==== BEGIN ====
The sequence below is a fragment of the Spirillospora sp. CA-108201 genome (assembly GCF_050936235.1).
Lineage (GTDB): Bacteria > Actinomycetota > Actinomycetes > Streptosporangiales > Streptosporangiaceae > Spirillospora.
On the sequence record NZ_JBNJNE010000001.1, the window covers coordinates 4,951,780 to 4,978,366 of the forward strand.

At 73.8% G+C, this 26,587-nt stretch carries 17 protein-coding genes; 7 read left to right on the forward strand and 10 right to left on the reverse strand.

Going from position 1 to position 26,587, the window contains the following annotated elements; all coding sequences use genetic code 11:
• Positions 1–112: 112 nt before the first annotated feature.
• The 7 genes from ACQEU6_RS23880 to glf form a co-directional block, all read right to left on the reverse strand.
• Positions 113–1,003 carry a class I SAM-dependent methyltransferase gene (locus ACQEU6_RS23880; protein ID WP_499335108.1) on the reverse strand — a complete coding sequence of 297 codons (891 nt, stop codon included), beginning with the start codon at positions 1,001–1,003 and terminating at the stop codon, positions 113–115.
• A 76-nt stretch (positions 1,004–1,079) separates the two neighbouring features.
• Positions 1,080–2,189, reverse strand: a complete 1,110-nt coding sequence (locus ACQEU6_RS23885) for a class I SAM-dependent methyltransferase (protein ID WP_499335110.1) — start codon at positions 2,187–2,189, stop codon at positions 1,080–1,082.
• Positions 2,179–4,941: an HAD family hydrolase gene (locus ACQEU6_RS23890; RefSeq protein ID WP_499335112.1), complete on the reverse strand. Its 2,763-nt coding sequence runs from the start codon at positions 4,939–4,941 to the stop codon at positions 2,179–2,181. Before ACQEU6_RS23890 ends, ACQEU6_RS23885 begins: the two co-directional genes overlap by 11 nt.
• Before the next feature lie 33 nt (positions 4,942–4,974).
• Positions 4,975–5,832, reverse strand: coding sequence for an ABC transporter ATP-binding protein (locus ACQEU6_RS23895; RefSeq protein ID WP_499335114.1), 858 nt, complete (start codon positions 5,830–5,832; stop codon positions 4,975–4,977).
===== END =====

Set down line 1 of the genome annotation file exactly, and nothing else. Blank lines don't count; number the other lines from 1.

The sequence below is a fragment of the Spirillospora sp. CA-108201 genome (assembly GCF_050936235.1).